Dead good: loitering with intent in Kensal Green

I am sure there are many lovely things about Kensal Green, but my good friend Dev and I went with only one thing in mind: dead people.  We wanted to see as many of them as possible.

Not in a zombie horror movie sort of way, more in a ‘will you look at the elephant on that tombstone’ sort of way.  I know it’s not for everyone, but for the discerning tombstone tourist* Kensal Green Cemetery is pretty much the most fun you can have visiting dead people without it becoming illegal.

Built in the 1800s it was the first of the Magnificent Seven garden cemeteries built in a ring around London to alleviate overcrowding in parish burial grounds.  And its 72 acres are beautifully manicured and jam-packed with variety.  It claims to be not only one of England’s oldest and most beautiful public burial grounds, but also its most prestigious.

It doesn’t have the large architectural flourishes of Highgate, but there are just so many interesting monuments in such a variety of styles that I think it is actually my favourite of the magnificent seven.  But don’t take my word for it, look at the pics, or – even better – visit it yourself…

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‘Nothing fancy for me, thanks.  Just something simple…’

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TO HER: something fittingly modest…  The back reads:  To the memory of Madame Soyer
Died September 1st 1812
Aged 32 years
England gave her birth
Genius immortality

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Simple and stunning – the grave of Thea Canonero Altieri

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This is my absolute favourite – may we all hope to receive such a send off:  Major General the Hon. Sir William Casement KCB of the Bengal Council and member of the Supereme Council of India who after 47 years and six months of distinguished service partly in the field, partly as secretary government in the military department and finally as member of the Supreme Council, when about to returnm to his native country, crowned with well merited honors and distinctions, was swayed by a sense of duty to accede to the ??? instance of the Governor General in Council to defer his departure.  A step which exposed him to the attack of the fatal malady which terminated his valuable life at Cossipore on the 16th day of April 1844 in the 64th year of his ???.  In him the Government of India has to regret the loss of an able and upright adviser, the army of a steady friend, and the community at large of one of its most valued members.  His affliected widow records this tribute to his public merits.  Her own loss can only be ??? however imperfectly by those who knew his private worth.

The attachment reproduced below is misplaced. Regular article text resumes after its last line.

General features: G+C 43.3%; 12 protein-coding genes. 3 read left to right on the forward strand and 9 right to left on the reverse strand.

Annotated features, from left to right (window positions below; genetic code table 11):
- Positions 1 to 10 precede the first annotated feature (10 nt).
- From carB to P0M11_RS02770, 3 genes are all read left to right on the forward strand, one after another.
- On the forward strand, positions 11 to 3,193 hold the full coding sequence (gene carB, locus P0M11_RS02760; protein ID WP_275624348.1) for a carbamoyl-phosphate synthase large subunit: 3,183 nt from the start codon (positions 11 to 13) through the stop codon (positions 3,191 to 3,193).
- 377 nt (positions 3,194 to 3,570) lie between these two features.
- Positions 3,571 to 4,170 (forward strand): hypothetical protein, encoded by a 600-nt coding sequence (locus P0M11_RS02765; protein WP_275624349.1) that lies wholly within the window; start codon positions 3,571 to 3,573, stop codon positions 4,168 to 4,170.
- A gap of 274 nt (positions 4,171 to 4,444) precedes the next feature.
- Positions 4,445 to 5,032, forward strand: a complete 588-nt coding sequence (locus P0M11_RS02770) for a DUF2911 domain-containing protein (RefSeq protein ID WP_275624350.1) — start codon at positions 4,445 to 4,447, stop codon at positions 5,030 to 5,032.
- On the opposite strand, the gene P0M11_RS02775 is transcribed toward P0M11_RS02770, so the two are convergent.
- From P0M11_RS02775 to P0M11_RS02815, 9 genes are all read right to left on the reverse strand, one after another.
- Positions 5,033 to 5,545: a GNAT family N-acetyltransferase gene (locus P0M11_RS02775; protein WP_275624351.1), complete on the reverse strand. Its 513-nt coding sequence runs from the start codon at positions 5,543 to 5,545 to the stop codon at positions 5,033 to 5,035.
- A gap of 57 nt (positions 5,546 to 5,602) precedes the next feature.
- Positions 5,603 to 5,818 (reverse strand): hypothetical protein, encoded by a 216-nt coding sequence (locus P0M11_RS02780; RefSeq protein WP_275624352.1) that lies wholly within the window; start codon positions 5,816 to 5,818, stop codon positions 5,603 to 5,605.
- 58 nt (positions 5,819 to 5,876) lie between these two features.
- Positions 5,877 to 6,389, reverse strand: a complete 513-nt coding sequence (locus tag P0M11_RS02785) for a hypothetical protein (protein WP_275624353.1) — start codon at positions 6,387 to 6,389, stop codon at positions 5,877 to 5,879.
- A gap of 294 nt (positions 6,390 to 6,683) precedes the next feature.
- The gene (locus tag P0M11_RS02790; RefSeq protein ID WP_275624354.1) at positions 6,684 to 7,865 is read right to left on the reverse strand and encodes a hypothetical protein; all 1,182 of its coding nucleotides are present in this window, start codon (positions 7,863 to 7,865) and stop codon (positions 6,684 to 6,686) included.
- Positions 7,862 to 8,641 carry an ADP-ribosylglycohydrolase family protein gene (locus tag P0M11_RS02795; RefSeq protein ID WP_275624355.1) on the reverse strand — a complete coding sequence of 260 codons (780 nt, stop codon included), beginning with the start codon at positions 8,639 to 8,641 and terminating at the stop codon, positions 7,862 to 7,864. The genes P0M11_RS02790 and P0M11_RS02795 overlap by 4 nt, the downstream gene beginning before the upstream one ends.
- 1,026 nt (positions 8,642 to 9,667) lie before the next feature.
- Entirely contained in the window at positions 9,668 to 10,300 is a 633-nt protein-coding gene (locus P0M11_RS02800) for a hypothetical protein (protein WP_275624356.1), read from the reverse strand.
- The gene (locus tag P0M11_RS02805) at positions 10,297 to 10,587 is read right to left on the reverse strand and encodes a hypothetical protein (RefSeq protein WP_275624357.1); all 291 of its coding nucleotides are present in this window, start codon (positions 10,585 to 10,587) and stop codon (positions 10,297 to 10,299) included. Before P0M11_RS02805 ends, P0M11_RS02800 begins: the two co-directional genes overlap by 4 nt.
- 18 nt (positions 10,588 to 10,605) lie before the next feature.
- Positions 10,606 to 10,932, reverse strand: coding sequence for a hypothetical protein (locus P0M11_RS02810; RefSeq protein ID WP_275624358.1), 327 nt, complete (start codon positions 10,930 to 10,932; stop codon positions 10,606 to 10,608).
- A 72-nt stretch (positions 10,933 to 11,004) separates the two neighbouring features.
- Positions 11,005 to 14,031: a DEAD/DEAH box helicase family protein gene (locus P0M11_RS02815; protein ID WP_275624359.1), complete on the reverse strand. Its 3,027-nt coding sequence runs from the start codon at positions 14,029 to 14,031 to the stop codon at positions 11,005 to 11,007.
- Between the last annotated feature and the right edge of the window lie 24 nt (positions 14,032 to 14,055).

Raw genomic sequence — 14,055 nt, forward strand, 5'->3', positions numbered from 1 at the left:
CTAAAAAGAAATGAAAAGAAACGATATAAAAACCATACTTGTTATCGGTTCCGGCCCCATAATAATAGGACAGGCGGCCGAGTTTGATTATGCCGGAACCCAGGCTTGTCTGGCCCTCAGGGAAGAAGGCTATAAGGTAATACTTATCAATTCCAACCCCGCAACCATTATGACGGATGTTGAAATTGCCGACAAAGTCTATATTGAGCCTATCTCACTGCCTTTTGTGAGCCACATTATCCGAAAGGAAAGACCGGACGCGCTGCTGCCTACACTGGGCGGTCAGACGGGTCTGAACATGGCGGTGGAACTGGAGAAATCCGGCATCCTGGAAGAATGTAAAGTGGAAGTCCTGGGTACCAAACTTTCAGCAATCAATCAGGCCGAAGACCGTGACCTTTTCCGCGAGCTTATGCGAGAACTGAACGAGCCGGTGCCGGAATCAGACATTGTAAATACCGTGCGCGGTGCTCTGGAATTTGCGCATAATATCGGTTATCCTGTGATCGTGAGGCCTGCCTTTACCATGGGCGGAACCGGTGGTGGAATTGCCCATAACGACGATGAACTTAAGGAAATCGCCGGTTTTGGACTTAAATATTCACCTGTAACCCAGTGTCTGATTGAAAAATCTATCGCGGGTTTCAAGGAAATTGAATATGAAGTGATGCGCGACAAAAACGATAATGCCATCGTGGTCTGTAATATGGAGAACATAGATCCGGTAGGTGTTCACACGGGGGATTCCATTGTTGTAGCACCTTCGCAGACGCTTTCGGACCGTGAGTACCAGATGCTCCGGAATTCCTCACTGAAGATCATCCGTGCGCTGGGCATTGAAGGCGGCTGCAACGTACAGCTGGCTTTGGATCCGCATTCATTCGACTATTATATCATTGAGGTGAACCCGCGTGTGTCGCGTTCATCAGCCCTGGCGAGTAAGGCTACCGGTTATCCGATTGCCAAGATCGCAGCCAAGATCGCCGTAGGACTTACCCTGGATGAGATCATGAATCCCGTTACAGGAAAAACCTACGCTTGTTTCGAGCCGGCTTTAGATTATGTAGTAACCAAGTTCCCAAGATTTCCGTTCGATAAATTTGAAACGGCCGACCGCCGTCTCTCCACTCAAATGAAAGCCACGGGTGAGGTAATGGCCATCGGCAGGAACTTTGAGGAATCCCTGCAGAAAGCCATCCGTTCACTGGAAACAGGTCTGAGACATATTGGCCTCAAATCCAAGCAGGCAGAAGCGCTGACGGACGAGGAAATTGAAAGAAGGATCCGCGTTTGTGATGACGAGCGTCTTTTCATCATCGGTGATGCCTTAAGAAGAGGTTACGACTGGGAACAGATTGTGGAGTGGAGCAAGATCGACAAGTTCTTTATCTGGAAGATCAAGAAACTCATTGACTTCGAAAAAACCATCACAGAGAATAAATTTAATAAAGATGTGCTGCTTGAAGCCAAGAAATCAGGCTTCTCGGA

If Kensal Green has lit your funeral pyre, don’t miss my blogs on Brompton Cemetery and Highgate and Nunhead.

* Thanks to Kelly for giving me this phrase 😊

Patio cleaning for a man who loves the smell of napalm in the morning

My poor husband works so hard and at the weekend all he wants to do is sit in the garden surrounded by lush greenery, listening to the tinkle of next-door’s fountain.  Sadly this is not his experience.  The gentle sounds of next door’s water feature are drowned out by the raucous shrieks of our unruly children.  The lawn looks like a stretch of unloved scrubland.  And the patio has been reclaimed by nature and is now coated in a thick layer of green slime.  It’s a cruel, cruel world where a man works hard all week only to come home to a slimy patio.

So last weekend I decided to address the whole rogue patio issue.  In his usual supportive way, my husband stood at the back door shouting helpful advice.  First piece of advice: coat the patio in bleach before hosing it down.  Of course he recommended bleach.  He loves the stuff.  Nothing makes him feel like a toilet has been properly cleaned like its pungent aroma burning his nasal passage every time he goes in the bathroom.

But, as we all know, bleach may well be excellent for patios, but it is terrible for clothes.  So I did what any right-thinking woman would: I took my trousers off and power-hosed the patio in my knickers.  This is despite watering it down so extensively I’m not even sure there was any bleach on the patio.  My daughter was baffled.  I mean, if a substance is so harmful you don’t want to get it on your clothes, surely messing about with the stuff in your underwear is the height of folly?  To be fair, I think a bigger concern was what the neighbours might think; but they’ve met me before, so power-hosing in my undies probably falls well within their expectations.

And now the patio is lovely.  It is an oasis of calm and joy.  My husband is happy and I am fully dressed again.  The only cloud in the sky (apart from the constant one that hangs over every British summer) is that now the patio is impeccable, my husband has noticed that the lawn isn’t meeting requirements.  Oh well, at least that’s a job I can do with my trousers on…

P.S. I would love to tell you that the lovely patio in the picture is mine, but sadly not.  It  is the patio my husband would like to have when we win the lottery.  It was designed by Belberdos Landscapes, who seem to do a lot of rather chic gardens.